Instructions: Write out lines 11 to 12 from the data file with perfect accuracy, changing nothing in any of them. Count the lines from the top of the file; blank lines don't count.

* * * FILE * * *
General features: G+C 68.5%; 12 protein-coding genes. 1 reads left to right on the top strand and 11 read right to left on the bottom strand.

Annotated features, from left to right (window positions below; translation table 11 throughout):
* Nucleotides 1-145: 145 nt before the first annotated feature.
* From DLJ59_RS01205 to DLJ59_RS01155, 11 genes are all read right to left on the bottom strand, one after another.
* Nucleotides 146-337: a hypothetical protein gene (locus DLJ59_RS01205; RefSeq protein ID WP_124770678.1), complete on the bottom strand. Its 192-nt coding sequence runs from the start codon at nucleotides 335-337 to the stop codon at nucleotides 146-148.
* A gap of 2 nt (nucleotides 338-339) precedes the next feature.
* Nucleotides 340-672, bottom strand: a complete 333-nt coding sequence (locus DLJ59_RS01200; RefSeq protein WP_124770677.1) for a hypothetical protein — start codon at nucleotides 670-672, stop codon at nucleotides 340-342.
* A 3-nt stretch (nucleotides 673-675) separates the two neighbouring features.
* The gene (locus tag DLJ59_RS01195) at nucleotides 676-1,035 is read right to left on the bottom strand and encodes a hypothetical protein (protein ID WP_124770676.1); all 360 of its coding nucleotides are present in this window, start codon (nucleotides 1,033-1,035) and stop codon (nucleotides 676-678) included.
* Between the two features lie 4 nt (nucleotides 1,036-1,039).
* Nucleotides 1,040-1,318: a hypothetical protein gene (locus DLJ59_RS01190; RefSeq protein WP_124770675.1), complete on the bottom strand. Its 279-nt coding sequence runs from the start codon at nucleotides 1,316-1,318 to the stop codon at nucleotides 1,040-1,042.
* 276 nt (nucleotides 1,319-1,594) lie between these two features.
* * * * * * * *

* Nucleotides 1,040-1,318: a hypothetical protein gene (locus DLJ59_RS01190; RefSeq protein WP_124770675.1), complete on the bottom strand. Its 279-nt coding sequence runs from the start codon at nucleotides 1,316-1,318 to the stop codon at nucleotides 1,040-1,042.
* 276 nt (nucleotides 1,319-1,594) lie between these two features.